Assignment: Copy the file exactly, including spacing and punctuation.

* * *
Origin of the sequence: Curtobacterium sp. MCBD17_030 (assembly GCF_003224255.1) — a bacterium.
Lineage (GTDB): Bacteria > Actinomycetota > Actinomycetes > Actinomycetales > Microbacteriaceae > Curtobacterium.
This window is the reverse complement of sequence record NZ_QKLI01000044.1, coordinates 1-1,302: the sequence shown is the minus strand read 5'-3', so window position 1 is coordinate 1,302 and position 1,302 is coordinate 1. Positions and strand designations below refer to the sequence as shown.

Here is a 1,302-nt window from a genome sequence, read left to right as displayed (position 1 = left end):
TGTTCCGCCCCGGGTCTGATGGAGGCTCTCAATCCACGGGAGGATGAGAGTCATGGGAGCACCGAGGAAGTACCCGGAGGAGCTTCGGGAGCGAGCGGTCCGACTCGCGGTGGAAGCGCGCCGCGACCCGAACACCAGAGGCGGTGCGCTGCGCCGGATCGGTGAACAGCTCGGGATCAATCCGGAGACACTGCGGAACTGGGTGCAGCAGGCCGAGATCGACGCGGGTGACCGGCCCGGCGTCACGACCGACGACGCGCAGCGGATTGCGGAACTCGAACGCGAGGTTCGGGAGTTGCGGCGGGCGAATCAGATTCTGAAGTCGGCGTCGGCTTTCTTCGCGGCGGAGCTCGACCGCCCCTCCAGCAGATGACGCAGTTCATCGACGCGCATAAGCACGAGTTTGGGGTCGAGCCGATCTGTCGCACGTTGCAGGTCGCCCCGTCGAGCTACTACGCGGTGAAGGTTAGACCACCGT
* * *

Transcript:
Origin of the sequence: Curtobacterium sp. MCBD17_030 (assembly GCF_003224255.1) — a bacterium.
Lineage (GTDB): Bacteria > Actinomycetota > Actinomycetes > Actinomycetales > Microbacteriaceae > Curtobacterium.
This window is the reverse complement of sequence record NZ_QKLI01000044.1, coordinates 1-1,302: the sequence shown is the minus strand read 5'-3', so window position 1 is coordinate 1,302 and position 1,302 is coordinate 1. Positions and strand designations below refer to the sequence as shown.

Here is a 1,302-nt window from a genome sequence, read left to right as displayed (position 1 = left end):
TGTTCCGCCCCGGGTCTGATGGAGGCTCTCAATCCACGGGAGGATGAGAGTCATGGGAGCACCGAGGAAGTACCCGGAGGAGCTTCGGGAGCGAGCGGTCCGACTCGCGGTGGAAGCGCGCCGCGACCCGAACACCAGAGGCGGTGCGCTGCGCCGGATCGGTGAACAGCTCGGGATCAATCCGGAGACACTGCGGAACTGGGTGCAGCAGGCCGAGATCGACGCGGGTGACCGGCCCGGCGTCACGACCGACGACGCGCAGCGGATTGCGGAACTCGAACGCGAGGTTCGGGAGTTGCGGCGGGCGAATCAGATTCTGAAGTCGGCGTCGGCTTTCTTCGCGGCGGAGCTCGACCGCCCCTCCAGCAGATGACGCAGTTCATCGACGCGCATAAGCACGAGTTTGGGGTCGAGCCGATCTGTCGCACGTTGCAGGTCGCCCCGTCGAGCTACTACGCGGTGAAGGTTAGACCACCGT